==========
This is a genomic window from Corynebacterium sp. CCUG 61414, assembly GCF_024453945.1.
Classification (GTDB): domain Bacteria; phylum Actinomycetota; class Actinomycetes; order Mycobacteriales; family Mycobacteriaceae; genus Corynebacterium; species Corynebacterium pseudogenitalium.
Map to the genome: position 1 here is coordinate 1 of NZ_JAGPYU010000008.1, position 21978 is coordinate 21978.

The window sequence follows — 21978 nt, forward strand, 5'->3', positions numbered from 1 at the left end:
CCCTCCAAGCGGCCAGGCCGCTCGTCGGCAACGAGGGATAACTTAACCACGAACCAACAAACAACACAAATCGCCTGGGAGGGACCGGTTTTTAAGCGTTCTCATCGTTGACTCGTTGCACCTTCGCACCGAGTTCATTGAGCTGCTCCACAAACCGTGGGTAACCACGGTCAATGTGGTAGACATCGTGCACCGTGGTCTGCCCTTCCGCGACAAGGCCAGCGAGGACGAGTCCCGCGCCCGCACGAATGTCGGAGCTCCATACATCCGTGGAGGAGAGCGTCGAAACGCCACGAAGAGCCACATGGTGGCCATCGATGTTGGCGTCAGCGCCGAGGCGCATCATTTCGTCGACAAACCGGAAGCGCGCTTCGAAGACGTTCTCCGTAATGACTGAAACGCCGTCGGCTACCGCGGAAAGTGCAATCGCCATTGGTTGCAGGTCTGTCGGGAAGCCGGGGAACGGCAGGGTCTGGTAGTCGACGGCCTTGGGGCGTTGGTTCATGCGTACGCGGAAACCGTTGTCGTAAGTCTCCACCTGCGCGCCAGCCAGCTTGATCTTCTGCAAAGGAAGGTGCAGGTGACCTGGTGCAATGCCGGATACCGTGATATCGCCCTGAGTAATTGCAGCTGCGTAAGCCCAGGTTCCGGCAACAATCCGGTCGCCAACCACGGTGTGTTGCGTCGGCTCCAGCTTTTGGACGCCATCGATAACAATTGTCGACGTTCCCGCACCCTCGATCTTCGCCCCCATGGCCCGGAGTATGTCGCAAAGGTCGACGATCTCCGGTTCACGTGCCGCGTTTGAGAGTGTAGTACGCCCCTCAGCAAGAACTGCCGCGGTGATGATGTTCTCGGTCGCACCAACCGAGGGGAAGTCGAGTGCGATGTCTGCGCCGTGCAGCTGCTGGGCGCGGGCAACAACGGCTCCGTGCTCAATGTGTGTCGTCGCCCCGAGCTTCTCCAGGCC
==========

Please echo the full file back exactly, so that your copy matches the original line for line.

This is a genomic window from Corynebacterium sp. CCUG 61414, assembly GCF_024453945.1.
Classification (GTDB): domain Bacteria; phylum Actinomycetota; class Actinomycetes; order Mycobacteriales; family Mycobacteriaceae; genus Corynebacterium; species Corynebacterium pseudogenitalium.
Map to the genome: position 1 here is coordinate 1 of NZ_JAGPYU010000008.1, position 21978 is coordinate 21978.

The window sequence follows — 21978 nt, forward strand, 5'->3', positions numbered from 1 at the left end:
CCCTCCAAGCGGCCAGGCCGCTCGTCGGCAACGAGGGATAACTTAACCACGAACCAACAAACAACACAAATCGCCTGGGAGGGACCGGTTTTTAAGCGTTCTCATCGTTGACTCGTTGCACCTTCGCACCGAGTTCATTGAGCTGCTCCACAAACCGTGGGTAACCACGGTCAATGTGGTAGACATCGTGCACCGTGGTCTGCCCTTCCGCGACAAGGCCAGCGAGGACGAGTCCCGCGCCCGCACGAATGTCGGAGCTCCATACATCCGTGGAGGAGAGCGTCGAAACGCCACGAAGAGCCACATGGTGGCCATCGATGTTGGCGTCAGCGCCGAGGCGCATCATTTCGTCGACAAACCGGAAGCGCGCTTCGAAGACGTTCTCCGTAATGACTGAAACGCCGTCGGCTACCGCGGAAAGTGCAATCGCCATTGGTTGCAGGTCTGTCGGGAAGCCGGGGAACGGCAGGGTCTGGTAGTCGACGGCCTTGGGGCGTTGGTTCATGCGTACGCGGAAACCGTTGTCGTAAGTCTCCACCTGCGCGCCAGCCAGCTTGATCTTCTGCAAAGGAAGGTGCAGGTGACCTGGTGCAATGCCGGATACCGTGATATCGCCCTGAGTAATTGCAGCTGCGTAAGCCCAGGTTCCGGCAACAATCCGGTCGCCAACCACGGTGTGTTGCGTCGGCTCCAGCTTTTGGACGCCATCGATAACAATTGTCGACGTTCCCGCACCCTCGATCTTCGCCCCCATGGCCCGGAGTATGTCGCAAAGGTCGACGATCTCCGGTTCACGTGCCGCGTTTGAGAGTGTAGTACGCCCCTCAGCAAGAACTGCCGCGGTGATGATGTTCTCGGTCGCACCAACCGAGGGGAAGTCGAGTGCGATGTCTGCGCCGTGCAGCTGCTGGGCGCGGGCAACAACGGCTCCGTGCTCAATGTGTGTCGTCGCCCCGAGCTTCTCCAGGCC